Monday, October 22, 2007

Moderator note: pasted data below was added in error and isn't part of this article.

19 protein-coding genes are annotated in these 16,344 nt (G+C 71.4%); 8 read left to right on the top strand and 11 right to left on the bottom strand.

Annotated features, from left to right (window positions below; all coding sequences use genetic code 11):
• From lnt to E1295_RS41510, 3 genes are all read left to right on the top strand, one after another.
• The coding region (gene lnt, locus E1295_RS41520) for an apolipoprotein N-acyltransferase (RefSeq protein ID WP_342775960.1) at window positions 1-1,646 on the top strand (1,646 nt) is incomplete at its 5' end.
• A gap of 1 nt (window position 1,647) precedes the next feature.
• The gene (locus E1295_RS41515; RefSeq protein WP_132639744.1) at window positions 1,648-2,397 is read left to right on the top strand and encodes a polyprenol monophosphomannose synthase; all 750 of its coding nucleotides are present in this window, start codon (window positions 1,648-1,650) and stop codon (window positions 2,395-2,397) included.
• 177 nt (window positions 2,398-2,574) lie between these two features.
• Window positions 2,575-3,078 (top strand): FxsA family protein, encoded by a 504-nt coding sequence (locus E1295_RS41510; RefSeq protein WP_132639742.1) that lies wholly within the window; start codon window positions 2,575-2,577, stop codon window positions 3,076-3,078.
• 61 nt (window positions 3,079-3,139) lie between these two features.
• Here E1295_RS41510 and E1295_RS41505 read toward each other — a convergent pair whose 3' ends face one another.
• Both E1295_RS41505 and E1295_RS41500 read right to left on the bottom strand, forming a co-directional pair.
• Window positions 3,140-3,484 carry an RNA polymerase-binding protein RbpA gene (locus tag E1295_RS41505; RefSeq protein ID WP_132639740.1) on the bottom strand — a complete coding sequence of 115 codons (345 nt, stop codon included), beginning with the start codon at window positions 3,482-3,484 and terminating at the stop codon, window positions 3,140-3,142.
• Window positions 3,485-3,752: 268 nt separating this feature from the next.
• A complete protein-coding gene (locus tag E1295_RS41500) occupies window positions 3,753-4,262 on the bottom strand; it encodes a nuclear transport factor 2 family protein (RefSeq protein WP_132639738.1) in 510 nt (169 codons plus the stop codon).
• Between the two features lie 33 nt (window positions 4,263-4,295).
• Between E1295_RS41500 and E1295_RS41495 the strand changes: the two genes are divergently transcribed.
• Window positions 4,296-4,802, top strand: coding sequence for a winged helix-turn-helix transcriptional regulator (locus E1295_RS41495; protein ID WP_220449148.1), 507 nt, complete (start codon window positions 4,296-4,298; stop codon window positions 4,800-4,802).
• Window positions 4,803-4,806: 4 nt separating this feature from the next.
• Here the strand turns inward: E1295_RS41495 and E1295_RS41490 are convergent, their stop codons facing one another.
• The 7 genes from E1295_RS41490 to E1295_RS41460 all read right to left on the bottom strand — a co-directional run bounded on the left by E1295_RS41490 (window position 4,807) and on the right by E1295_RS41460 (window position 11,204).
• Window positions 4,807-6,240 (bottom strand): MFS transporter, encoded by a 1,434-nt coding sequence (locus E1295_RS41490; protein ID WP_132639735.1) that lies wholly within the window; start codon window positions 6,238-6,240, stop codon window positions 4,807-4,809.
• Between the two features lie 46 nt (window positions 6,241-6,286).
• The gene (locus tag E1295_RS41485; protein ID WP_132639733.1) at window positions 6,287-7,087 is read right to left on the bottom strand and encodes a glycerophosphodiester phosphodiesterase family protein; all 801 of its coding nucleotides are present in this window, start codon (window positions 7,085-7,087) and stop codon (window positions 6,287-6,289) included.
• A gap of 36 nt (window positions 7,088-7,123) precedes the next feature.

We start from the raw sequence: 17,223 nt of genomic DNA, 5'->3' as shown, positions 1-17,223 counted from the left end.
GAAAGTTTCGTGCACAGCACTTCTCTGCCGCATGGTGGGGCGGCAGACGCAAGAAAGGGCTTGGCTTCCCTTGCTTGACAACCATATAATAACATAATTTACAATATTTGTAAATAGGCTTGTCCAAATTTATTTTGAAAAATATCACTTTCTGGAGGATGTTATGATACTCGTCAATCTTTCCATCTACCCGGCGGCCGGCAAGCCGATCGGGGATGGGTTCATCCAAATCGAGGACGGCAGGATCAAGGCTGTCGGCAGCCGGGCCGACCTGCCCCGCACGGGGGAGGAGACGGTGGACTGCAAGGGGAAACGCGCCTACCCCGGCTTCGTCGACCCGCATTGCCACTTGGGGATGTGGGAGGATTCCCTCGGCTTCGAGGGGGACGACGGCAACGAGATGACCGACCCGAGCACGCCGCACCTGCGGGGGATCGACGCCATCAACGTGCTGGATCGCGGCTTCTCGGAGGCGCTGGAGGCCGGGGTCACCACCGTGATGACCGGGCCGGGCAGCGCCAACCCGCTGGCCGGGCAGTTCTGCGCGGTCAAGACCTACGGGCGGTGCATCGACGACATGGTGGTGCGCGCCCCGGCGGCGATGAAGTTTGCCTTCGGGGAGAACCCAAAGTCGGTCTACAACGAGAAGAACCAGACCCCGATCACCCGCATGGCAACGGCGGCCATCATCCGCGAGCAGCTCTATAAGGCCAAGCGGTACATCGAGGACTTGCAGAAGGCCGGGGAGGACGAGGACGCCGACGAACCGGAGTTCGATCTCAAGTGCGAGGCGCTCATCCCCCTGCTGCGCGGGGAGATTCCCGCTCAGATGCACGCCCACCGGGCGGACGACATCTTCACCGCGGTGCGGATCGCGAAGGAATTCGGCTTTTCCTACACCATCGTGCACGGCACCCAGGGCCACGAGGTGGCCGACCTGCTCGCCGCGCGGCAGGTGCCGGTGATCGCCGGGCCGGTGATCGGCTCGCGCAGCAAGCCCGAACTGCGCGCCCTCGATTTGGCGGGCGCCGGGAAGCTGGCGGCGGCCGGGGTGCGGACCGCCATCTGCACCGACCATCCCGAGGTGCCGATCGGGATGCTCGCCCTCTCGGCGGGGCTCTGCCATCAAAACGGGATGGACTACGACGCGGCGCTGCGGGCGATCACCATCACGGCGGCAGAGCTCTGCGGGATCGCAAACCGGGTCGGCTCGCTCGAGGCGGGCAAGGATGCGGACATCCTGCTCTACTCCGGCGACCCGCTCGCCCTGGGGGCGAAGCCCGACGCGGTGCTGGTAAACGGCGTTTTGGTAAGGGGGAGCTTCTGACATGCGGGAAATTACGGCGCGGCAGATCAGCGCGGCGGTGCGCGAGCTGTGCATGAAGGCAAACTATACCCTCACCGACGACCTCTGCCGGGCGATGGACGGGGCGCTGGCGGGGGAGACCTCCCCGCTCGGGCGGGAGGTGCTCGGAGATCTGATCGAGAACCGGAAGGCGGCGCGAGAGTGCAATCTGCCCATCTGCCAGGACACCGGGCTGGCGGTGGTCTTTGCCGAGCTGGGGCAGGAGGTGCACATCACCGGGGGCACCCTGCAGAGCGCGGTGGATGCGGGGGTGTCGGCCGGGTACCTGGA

On Fouad Ajami, Again. I was reading in Fouad Ajami's The Foreigner's Gift today. First, what a silly title. Secondly, he out did himself this time. Thirdly, he is so devoid of insights and original ideas, that he resorts to relying on the Middle East expertise of the literary editor of the New Republic. Fourthly, did you see how touching was his tributes to Ahmad Chalabi and his family in the acknowledgment? Fifthly, there is the latest Fouad Ajami's take on the Middle East: let me tell you about the Middle East, but everything I tell you runs counter to every available evidence from the region. But the reason for this contradiction is that Arabs are liars "in coffee houses"--he always has to add a reference to coffee houses in order to sound authentic with a feel for the flavor of the culture. Sixth, this is the best book to read about the psychology of the man: he has a most deep need to be accepted as an American, and this needs colors his judgment on everything he writes. His references to the "bravery" of US troops is more demagogic than the rhetoric of US politicians. Even Abu Ghraib is a sign of US greatness (he talks about the "nobility of the effort" there (p. xxviii). Seventh, he has no insights: as Hanna Batatu used to say about The Arab Predicament, there are no original insights there. I do sometimes assign that book in classes because he translates into English debates in Arabic. But even his translations are problematic: as one Israeli reviewer once said, he makes crude rhetoricians sound poetic with his flowery language. Eight, he offers thanks to this or that foundation for their funding of his "research". What is Ajami's research? Does he call his Pentagon's sponsored trips to Iraq, and his tete-a-tete with Maliki or with US generals "research"? What age is this? Ninth. Can he stop it with this same repetitious flowery language that he uses about "the fate was sealed" or "the tale of Araby" and on and on? This may have been cute the first time around in 1978, but it is quite annoying now. Tenth, is it not ovbious: how specific he is when he criticizes US enemies in the region, but gets very vague in his references to "the kingdoms" when he talks about US friends. As the late Muhsin Mahdi once told me, this is a media phenomenon with no connection to academia. I remember how offended Mahdi was when Harvard University extended an invitation to him to join its faculty (he declined, no less). Personally, I was not surprised at all. I live at a time when the dead body of Raphael Patai may one day holds a chair in Arab and Islamic Studies Harvard or Princeton or both. Finally, his view of the Arab people is so sectarian: like Elie Kedourie, he sees in the Arab his/her sect, first and foremost.